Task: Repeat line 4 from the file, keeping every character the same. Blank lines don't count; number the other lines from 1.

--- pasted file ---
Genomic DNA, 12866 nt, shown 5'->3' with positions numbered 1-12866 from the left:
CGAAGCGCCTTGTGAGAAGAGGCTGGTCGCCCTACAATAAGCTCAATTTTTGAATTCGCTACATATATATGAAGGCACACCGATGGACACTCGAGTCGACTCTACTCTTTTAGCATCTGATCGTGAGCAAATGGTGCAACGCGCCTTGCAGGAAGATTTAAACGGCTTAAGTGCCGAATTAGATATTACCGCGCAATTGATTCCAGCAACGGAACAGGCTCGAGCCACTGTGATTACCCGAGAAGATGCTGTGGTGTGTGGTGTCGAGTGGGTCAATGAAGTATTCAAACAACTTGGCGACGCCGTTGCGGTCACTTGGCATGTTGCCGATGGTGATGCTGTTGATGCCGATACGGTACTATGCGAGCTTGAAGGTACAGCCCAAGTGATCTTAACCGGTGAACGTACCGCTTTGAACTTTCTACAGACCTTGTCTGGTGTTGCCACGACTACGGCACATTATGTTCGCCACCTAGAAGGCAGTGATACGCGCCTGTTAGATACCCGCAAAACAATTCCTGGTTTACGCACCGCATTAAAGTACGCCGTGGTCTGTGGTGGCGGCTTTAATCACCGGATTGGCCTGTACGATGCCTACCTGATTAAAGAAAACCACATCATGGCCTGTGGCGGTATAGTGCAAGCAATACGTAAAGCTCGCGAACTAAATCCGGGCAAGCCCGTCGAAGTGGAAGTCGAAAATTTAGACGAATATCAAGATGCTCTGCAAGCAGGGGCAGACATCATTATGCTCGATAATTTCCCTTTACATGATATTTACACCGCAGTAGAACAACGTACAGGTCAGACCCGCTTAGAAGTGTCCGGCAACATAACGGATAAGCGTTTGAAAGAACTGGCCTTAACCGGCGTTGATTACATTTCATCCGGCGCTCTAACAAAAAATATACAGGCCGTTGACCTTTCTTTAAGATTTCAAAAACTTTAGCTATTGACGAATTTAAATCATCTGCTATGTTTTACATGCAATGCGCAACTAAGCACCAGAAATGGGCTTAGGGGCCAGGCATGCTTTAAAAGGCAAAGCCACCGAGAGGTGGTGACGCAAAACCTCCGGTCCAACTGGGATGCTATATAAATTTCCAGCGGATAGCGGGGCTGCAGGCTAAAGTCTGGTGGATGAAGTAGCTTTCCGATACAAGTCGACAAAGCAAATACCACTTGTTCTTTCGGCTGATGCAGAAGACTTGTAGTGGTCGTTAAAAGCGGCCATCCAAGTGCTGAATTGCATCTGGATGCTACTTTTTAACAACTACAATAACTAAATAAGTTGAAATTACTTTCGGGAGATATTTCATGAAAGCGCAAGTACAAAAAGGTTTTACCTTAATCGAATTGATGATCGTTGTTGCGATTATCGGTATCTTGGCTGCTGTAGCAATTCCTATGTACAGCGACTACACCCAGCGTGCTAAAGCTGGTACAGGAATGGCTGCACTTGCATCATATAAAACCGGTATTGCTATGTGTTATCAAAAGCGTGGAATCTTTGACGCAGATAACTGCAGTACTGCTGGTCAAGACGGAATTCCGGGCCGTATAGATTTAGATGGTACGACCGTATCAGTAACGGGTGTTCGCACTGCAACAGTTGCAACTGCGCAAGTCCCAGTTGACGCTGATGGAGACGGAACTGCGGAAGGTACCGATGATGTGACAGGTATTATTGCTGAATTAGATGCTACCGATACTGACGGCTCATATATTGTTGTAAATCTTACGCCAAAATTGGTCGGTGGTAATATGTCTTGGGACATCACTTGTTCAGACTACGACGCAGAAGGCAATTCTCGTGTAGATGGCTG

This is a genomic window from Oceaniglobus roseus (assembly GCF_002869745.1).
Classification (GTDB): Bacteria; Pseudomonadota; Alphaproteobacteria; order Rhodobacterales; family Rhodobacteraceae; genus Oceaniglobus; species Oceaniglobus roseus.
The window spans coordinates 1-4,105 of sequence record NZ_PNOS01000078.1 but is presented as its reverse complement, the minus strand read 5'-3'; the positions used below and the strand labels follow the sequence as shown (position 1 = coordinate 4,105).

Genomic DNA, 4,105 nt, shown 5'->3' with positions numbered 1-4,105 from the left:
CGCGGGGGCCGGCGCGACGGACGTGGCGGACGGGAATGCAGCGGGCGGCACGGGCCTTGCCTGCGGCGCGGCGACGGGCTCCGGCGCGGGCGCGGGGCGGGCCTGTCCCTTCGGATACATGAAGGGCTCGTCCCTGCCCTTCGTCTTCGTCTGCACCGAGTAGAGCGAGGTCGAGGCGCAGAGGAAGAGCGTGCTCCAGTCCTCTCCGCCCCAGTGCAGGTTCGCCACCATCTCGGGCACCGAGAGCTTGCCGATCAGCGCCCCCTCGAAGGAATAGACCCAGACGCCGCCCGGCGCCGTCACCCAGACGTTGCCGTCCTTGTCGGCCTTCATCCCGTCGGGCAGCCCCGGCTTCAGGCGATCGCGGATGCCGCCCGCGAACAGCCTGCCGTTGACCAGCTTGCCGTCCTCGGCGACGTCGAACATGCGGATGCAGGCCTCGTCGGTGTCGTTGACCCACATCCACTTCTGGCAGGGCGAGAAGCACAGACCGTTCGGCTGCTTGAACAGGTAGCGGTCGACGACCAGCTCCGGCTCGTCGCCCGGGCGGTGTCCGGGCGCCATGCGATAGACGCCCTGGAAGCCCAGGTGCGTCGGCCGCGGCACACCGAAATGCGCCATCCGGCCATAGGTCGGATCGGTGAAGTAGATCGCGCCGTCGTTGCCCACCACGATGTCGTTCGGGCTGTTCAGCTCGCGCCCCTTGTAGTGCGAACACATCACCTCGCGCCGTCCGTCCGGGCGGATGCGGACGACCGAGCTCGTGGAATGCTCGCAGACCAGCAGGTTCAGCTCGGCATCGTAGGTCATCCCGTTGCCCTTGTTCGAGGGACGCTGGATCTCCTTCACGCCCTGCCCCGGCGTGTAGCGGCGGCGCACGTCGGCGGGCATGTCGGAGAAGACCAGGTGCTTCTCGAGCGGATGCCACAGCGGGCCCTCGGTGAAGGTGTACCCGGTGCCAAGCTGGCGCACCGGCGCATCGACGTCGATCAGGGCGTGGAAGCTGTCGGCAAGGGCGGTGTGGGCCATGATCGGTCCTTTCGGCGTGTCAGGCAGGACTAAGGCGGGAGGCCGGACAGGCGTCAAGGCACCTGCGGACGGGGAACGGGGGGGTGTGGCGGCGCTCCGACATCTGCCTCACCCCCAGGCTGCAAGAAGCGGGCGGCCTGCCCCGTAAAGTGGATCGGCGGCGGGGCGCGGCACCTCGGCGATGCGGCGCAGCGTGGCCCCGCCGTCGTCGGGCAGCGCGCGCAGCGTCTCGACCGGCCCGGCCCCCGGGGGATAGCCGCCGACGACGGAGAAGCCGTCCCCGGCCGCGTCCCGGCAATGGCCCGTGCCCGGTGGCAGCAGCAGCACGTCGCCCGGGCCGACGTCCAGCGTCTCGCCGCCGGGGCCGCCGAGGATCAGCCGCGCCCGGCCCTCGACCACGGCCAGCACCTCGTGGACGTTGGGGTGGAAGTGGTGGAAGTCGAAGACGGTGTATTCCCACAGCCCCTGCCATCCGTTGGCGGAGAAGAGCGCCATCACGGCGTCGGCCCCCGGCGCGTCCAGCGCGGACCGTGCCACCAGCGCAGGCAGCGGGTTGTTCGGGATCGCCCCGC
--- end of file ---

Classification (GTDB): Bacteria; Pseudomonadota; Alphaproteobacteria; order Rhodobacterales; family Rhodobacteraceae; genus Oceaniglobus; species Oceaniglobus roseus.